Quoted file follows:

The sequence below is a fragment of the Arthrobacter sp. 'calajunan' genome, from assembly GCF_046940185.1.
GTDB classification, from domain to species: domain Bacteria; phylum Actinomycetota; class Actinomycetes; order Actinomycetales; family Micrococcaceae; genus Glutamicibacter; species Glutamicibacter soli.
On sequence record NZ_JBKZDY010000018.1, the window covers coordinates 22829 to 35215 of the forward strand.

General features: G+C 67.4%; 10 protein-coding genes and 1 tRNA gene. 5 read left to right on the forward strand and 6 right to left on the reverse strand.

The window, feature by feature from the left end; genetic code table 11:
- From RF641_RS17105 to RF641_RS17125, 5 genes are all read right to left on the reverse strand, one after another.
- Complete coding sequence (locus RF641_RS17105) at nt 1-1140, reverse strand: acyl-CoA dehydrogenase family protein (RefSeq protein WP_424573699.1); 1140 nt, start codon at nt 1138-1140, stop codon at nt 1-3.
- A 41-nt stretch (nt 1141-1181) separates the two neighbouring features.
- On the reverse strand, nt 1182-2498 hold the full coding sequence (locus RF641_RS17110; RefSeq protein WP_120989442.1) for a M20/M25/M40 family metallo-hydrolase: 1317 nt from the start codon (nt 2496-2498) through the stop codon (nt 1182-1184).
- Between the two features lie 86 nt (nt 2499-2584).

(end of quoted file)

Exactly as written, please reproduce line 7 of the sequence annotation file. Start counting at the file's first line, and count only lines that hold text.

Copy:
- Complete coding sequence (locus RF641_RS17105) at nt 1-1140, reverse strand: acyl-CoA dehydrogenase family protein (RefSeq protein WP_424573699.1); 1140 nt, start codon at nt 1138-1140, stop codon at nt 1-3.